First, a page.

people in glass office.

Emerging from uncertain times 

The future of the workplace

people in glass office.
Commentary from Richard Evans, Head of Risk and Assurance at Crowe and HR specialist Stuart Buglass, director at Crowe. 

To emerge successfully from this period of uncertainty, organisations must look ahead to predict what the future of the workplace will look like.

HR and the workplace

The Chancellor’s recent Summer Statement focused on getting the country back to work through the interplay of the Job Retention Bonus and Kickstart Scheme for apprentices. However, to successfully engage their workers long term, a business will need to meet head-on the issues thrown up by social distancing and remote working. Employee wellbeing was on the leadership agenda pre-lockdown, but the distance between co-workers created by COVID-19 has heightened its importance.

Many of these challenges are not new to the gig economy, and non-gig economy organisations can learn from the gig sector. For example:

  • ensure work processes are not too decentralised, to establish touchpoints for team members and avoid local siloes
  • extend interaction beyond normal day-to-day work; for instance by establishing task teams to solve organisational problems
  • encourage verbal communication by weekly team meetings or creating communications-based performance metrics
  • use storytelling: create forums where experiences can be shared (vulnerabilities or lessons learnt by senior employees can be particularly powerful)
  • create a shared purpose: ensure that employees know your vision and goals and their part in getting you there
  • share the journey together: keep employees informed along the way to generate deeper understanding of, investment in, and support for decisions being taken.

Travel and commuting

As cities and office begin to re-open, many employees remain wary of travelling on crowded public transport systems. Potential solutions are, however, already beginning to take hold. New commuting options include e-scooters, which became legal on UK roads on 4 July 2020 and offer a socially distance-friendly alternative means of transport. Trials will be key to identifying the key design and regulatory processes that must be incorporated into a proper rollout.

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Richard EvansRichard Evans, Head of Risk and Assurance at Crowe, said:

"New pilot rental schemes for e-scooters in cities offer workers a commuting alternative that could minimise social distancing issues. On top of the positive impact on urban placemaking and the environment, this could also be a fun way to travel and lighten the mood or reduce trepidation about returning to work.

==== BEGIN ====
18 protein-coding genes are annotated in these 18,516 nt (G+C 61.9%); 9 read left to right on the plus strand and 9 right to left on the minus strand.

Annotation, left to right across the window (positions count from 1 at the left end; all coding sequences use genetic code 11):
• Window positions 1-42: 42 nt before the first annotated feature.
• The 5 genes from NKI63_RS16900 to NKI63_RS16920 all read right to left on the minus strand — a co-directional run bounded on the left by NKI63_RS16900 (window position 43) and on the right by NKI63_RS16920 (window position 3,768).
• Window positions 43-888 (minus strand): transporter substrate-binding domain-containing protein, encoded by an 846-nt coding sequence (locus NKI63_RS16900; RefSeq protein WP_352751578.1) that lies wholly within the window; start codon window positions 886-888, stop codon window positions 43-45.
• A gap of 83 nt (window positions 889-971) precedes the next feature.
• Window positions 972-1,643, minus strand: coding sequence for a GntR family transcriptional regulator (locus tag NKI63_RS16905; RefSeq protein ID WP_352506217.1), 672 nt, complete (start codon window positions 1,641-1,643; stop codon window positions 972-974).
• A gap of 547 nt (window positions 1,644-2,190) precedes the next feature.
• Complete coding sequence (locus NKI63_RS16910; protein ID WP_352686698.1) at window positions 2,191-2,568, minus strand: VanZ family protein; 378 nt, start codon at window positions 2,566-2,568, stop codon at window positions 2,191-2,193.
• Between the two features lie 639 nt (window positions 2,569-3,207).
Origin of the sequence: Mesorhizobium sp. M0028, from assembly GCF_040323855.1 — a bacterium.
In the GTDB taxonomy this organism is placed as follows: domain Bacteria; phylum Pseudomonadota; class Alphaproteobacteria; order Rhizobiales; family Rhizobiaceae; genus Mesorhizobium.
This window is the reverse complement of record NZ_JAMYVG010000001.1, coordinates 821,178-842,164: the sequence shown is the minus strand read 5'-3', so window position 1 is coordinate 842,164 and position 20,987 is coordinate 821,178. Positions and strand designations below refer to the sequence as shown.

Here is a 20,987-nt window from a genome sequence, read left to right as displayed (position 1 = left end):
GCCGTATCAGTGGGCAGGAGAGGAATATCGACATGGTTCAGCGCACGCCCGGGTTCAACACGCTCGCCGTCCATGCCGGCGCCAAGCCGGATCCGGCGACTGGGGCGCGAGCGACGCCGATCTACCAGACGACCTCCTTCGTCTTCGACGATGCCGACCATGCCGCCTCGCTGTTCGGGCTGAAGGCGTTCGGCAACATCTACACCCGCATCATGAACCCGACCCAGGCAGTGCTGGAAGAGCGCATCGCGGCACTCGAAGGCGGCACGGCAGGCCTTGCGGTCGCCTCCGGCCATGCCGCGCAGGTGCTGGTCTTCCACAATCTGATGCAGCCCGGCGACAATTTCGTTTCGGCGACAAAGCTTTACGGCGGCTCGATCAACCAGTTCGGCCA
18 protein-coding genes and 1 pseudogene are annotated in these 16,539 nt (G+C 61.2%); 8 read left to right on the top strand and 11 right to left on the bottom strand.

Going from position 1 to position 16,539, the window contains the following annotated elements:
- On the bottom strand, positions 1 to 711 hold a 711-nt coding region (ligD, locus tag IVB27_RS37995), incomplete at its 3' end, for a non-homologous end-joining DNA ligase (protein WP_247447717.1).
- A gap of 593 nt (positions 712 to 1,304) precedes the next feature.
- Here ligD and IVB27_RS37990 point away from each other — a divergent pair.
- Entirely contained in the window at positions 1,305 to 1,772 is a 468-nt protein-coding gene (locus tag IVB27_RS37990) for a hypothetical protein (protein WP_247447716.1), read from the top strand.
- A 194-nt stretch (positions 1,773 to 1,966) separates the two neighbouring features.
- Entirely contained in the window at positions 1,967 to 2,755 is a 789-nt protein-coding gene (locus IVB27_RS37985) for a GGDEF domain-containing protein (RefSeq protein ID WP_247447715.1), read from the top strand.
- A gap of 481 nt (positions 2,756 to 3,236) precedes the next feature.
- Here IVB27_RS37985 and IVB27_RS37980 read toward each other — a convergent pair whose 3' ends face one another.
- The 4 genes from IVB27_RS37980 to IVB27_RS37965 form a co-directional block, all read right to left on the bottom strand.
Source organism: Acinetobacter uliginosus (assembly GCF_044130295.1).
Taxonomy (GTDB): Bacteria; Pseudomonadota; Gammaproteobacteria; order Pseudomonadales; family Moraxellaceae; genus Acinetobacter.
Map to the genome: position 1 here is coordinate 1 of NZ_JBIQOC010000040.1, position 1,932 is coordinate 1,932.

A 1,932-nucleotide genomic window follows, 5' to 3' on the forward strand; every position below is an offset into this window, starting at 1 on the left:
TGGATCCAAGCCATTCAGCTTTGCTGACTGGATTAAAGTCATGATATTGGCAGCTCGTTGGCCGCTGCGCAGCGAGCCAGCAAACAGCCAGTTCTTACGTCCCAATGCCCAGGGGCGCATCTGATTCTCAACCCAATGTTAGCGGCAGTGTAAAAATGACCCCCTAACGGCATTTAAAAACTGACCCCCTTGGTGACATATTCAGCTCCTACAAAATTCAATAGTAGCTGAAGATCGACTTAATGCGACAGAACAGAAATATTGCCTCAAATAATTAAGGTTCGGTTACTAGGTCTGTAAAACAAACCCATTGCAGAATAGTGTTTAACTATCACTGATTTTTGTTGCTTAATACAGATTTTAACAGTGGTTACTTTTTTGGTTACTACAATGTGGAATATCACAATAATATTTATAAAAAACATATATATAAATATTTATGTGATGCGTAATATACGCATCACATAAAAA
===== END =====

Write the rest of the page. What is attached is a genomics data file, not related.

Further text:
"However, the impact on people with disabilities, as well as the need for broader legal and safety regulation, must not be overlooked. Tackling issues around licensing and repurposing cycle lanes will be key requirements of the trial. Moreover, safety will be of utmost importance – ensuring the maintenance of the scooters, encouraging the use of protective headgear, clarity of branding and providing rider guidance and training will be interesting challenges for prospective licensees.

"There are a myriad of opportunities – corporate partnerships would be one option for a positive revenue stream and encourage usage, particularly when considering the placement of ’hubs’.

"This could be a viable commuting option, but establishing effective systems and getting a clear compliance map in place will be critical to its success. The regulatory requirements themselves are to be defined following the trial period and for those operating in multiple licensing areas, defining the right framework in partnership with regulators will be of benefit to providers, riders, other road users and the licensing authorities."

Stuart BuglassStuart Buglass, HR Advisory Director at Crowe, said:

"The events surrounding COVID-19 have exposed a key psychological fact: the human desire to belong, a basic need according to Maslow’s hierarchy of needs. Simply put, employees need to feel they belong to the organisation they work for.

"Prior to the pandemic, the issue of ‘belonging’ was already a major issue in the gig economy. A lack of belonging can generate isolation, fragmentation and stress in individuals and detrimental commitment and performance levels for employers. The detachment from the workplace that COVID-19 has caused is bringing gig economy challenges to the wider workforce; instilling a sense of belonging and restoring social bonds will be a key focus for employers and HR professionals in the coming months.

"Uncertainty is ever-present, but its management in a crisis can be crucial. Adopting a status quo approach is rarely the right option: an organisation’s response must deal with the immediate short-term while remaining alert to longer-term resilience-building. Prioritising employee wellbeing throughout this process is essential.”

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